From two names on a grave marker so much information can be learnt from just a little bit of research.

Riach’s in Dingwall

Patrick Scott Riach.

Patrick Scott Riach was born at Edinkillie in January of 1892. He was the son of James Alexander Riach and his wife Janet Scott. James Alexander Riach was Station Master at Dingwall Railway Station.

Dingwall Railway Station via Wikipedia

Patrick was born the middle child of five born between 1886 and 1895.  Patrick and his siblings had each been given a middle name that connected them to their forebears, on both the maternal and paternal lines.

The small village of Edinkillie had been home to the Riach’s until about 1894. Patrick and his elder sibling were all from the village while the two youngest were born in Muir of Ord, Dingwall.

Edinkillie to Dingwall via Google maps

In 1901 the family were living in Station Square, Dingwall. Station Square is still there, surrounded by the Victorian Station and houses.

The time of the 1911 census came and the family were still living at Station House. Patrick was now 19 years old and working as a Post Office clerk.

In the centre of the square is a small grassy area which is surrounded by wrought iron railings and within its centre is the local war memorial with a rustic wooden cross at the top which remembers the fallen from the 4th Btn Seaforth Highlanders.

In 1917, while James Alexander Riach was working at Dingwall Station he would have seen the ‘Jellico Express’.

What was the ‘Jellico Express‘? I hear you saying!

In May 1917, while Patrick Scott served his Country, his home town played a great part in the war. A rail route had been introduced from London to Thurso – the nearest station to Scapa Flow in Orkney where the Grand Fleet was stationed. It was Britain’s longest railway journey, just over 700 miles, and is said to have transported about 500,000 military personnel and mail in two years. The train’s carriages could hold up to about 500 for the long, 22-hour journey. The journey was the safer option, and quicker than by sea – it was also safer than the sea with the constant threat of U-boats.

The railway station cafe was also a very busy place and is said to have served over 134,800 cups of tea – served during the entire war by Red Cross volunteers.

Patrick’s Post Office record has him working from 1908 to 1915. By the time April 1918 had arrived Patrick Scott Riach was serving with the Royal Flying Corps, later the Royal Air Force. He served in France and by October 1918 he was in Russia. In June 1919 his records tell that he was in Archangel. He was a wireless operator and had completed numerous courses in this field. He had experience and qualified as a telegraphist. He had knowledge of telegraphic engineering and held a Class 1 Postmaster Generals Certificate for Wireless and attended courses in Valve Detectors at Brooklands and British School of Telegraphy, London. During his time serving his country, he had been given the rank of Lieutenant. It was while in Archangel that he was Acting Captain. He was transferred to the ‘unemployed’ list.

Royal Flying Cross via Wikipedia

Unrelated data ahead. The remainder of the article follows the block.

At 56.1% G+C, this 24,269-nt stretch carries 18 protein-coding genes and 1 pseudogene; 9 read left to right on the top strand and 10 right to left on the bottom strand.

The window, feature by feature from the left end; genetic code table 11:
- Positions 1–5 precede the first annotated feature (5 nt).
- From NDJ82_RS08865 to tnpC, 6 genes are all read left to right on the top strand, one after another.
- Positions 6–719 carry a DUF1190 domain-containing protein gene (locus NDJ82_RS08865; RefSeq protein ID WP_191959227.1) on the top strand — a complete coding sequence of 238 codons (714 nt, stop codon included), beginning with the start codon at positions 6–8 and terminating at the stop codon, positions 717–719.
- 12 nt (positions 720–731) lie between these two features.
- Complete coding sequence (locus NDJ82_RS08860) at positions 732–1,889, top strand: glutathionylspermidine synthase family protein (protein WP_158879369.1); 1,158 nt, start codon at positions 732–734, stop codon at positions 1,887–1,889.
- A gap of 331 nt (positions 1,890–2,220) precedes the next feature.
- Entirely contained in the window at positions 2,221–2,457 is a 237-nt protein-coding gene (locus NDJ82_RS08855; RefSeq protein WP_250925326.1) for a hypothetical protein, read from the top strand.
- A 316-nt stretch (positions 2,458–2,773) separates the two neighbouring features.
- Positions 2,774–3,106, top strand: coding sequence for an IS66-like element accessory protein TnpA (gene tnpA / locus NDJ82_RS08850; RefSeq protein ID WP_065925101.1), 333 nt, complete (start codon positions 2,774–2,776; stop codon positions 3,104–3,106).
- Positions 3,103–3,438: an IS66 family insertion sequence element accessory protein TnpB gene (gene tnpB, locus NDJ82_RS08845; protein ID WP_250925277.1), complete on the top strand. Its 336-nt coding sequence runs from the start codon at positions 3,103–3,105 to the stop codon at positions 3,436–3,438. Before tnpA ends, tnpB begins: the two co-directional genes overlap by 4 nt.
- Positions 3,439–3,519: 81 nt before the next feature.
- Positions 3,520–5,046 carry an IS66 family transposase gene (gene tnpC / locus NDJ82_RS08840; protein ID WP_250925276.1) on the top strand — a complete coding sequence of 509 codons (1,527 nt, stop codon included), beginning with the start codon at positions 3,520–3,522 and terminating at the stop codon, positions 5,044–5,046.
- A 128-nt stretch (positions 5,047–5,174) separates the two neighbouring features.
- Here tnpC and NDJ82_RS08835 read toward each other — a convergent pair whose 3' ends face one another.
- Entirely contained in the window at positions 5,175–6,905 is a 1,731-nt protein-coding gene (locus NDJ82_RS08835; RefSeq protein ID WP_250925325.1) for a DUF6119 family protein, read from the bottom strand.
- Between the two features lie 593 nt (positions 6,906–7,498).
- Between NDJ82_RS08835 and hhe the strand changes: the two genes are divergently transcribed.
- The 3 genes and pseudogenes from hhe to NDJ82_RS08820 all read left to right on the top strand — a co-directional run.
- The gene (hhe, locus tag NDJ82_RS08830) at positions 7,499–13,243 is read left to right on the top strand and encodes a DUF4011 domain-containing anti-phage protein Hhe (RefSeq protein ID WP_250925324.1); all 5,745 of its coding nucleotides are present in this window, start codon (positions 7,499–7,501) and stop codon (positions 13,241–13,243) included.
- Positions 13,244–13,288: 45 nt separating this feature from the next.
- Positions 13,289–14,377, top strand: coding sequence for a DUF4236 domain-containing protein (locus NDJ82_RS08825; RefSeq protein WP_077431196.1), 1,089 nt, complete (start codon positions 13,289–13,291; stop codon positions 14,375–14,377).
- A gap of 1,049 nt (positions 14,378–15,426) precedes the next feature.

In October 1919 he was awarded the A.F.C. (Air Force Cross)

Upon return to civilian life, he returned to working for the post office. In 1922 he married Christina Laurie Hood. Christine had also worked for the post office – could they have met through work? The couple went on to have at least two children.

Patrick retired from the post office and lived the rest of his days in Dingwall.

He died on the 16th of October 1958. He rests in Mitchell Hill Cemetery, Dingwall.

Officer’s in Elgin

Officer’s in Elgin

Elgin War Memorial © C Sklinar 2020

While looking through a series of photographs I’d taken this summer, I came across a familiar surname on the Elgin War Memorial. The surname is not on my mother’s side, the Riach’s, but on my father’s side from Wakefield, West Yorkshire. The surname of OFFICER links into the Siddle family and the research I have done on them (with an Officer relation), seem to have them all around the Yorkshire region. I was quite surprised to find the surname in Elgin.

On the memorial’s front plaque are three C.S.M’s – James Catto; T E Dean, A R Rogers, D.C.M., and finally Wm Officer.

William, who is he?

Elgin War Memorial section © C Sklinar 2020

Born circa 1892, William was the son of Andrew Officer and his wife Agnes, nee Clark. When the 1901 census enumerator came to call on the family at 55 North Street, Elgin, who was in the house? Andrew, born in Portsoy, was aged 39 and worked as a confectioner. Agnes, born in the same year was from Johnstone, Berwickshire. William was one of seven children aged between 13 and 7 years of age – the youngest two may have been twins. There was one other child, Frederick Clark Officer who was born the year after this census.

The census time came again on the 2nd of April, 1911, when William was 18 years of age and still living in Elgin. William was working as a carpenter for Mr James George. It would not be too long before his life and, that of his family would change forever.

William was going to war.

He enlisted in Elgin and became a soldier in the 1st/6th Seaforth

Seaforth Highlanders CWGC

Highlanders. He served with the Regimental Number 526 and rose through the ranks to become a C.S.M. His Medal Card shows he was eligible for the 1915 Star, the Victory and British Medals. The award of the 1915 Star gives an insight when William went to the recruiting office in Elgin.

The 1st/6th Seaforth Highlanders stationed at Elgin along with the 1st/5th (stationed at Golspie) were both parts of the Seaforth and Cameron Brigade of the Highland Division who moved to Bedford. By the 1st of May 1915, they were in French and Belgian theatre of war. During 1915 they saw action at The Battle of Fesubert.